The unemployment rate is expected to rise to 6.5 per cent in the second quarter of next year, remaining historically low and far below the peaks experienced during recessions. The unemployment rate should ease to an average of 6.2 per cent in 2025.


Private sector economists expect CPI inflation to remain at or above 3 per cent through the first quarter of 2024, with an annual average of 3.8 per cent in 2023, consistent with higher global energy prices and recent data suggesting that underlying inflation remains persistent. Inflation is expected to fall below 3 per cent in the second quarter of 2024, reaching 2 per cent by the end of 2024, and averaging 2.5 per cent in 2024 and 2.1 per cent in 2025.

The growth forecasts

Largely reflecting stronger economic growth, the level of nominal GDP in 2023 is expected to be $32 billion higher than Budget 2023 projections.

The government’s fiscal situation

The government claims “the economic plan outlined in the 2023 Fall Economic Statement delivers on the government’s fiscal anchor, enabling Canada’s federal debt-to-GDP ratio to decline from 2024-25 onwards, reaching 39.1 per cent in 2028-29. In addition, public debt charges as a share of the economy are expected to remain near historically low levels”.

The deficit for this fiscal year is projected to be $40 billion — almost exactly what Minister Freeland forecast in the spring budget. But with interest rates at a 20-year high, the cost to support the debt has spiked from $20.3 billion in 2020-21 to $46.5 billion in this fiscal year. The debt service charges will march even higher still in the years ahead. Carrying the debt is expected to cost the federal treasury $60.7 billion a year in 2028-29, according to the economic statement.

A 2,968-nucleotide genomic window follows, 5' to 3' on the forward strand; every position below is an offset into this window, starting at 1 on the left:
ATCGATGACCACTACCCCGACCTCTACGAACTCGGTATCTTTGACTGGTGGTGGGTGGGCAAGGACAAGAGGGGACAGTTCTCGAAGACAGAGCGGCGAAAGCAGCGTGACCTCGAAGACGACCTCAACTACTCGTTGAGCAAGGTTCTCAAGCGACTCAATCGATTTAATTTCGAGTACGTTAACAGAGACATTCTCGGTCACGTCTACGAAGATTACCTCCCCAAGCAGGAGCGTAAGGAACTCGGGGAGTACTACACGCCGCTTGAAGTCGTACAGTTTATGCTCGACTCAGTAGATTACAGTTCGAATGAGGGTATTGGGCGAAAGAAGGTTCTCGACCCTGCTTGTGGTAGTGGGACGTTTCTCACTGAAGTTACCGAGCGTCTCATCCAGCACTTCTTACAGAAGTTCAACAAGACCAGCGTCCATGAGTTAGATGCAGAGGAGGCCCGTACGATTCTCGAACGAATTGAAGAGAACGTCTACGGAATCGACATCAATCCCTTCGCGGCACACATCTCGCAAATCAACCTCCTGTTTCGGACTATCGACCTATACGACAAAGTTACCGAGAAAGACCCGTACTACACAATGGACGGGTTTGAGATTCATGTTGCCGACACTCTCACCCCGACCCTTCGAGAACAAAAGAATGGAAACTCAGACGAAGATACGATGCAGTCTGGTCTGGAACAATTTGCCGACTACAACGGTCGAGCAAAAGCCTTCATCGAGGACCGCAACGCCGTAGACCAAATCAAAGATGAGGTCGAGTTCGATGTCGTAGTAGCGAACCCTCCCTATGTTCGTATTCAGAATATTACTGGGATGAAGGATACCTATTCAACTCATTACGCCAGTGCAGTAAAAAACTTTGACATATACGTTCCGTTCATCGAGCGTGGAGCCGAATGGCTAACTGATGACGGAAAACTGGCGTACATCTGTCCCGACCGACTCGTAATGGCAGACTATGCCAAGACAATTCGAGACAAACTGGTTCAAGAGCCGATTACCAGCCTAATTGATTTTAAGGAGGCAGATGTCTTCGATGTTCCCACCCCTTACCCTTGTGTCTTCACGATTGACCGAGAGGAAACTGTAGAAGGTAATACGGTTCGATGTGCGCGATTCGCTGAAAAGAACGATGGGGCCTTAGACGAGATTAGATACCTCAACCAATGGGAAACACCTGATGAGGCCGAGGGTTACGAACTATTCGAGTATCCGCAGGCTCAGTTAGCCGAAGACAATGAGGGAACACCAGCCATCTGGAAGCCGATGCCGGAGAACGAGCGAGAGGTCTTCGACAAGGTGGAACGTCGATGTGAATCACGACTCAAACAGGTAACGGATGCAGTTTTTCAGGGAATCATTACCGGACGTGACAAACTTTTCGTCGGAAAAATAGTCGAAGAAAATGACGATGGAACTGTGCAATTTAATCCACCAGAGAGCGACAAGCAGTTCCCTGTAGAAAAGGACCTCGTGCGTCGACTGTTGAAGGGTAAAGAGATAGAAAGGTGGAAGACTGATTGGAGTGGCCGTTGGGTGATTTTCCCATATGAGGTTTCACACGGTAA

Federal spending

The federal government proposes to spend about $20.8 billion more over the next six years than the earlier projected. The minister positioned the increase as smaller than in years’ past and a sign of fiscal prudence. Most of the new spending is earmarked for new housing initiatives, such as low-cost loans to builders.

Reduced spending numbers

The federal government promised in the spring budget to reduce overall government spending by $14.1 billion from 2023 to 2028, and by $4.1 billion annually after that. On November 9, Treasury Board President Anand released details for the first $500 million. Today’s Economic Statement announced that the government will extend and expand its Budget 2023 efforts to refocus government spending, with departments and agencies generating additional savings of $345.6 million in 2025-26, and $691 million ongoing. Combined with the $15.4 billion in refocused spending outlined in Budget 2023, the government will be saving $4.8 billion per year in 2026-27 and ongoing and returning the public service closer to its pre-pandemic growth track.

In order to implement the tax measures outlined in the Fall Economic Statement, the government will need to table new legislation in Parliament. As of Tuesday evening, a notice of Ways and Means motion has not been tabled and posted to the Order and Notice Paper of the House of Commons but is expected in the coming days. The Budget Implementation Act no. 2 is expected to be tabled at first reading in the House next Thursday.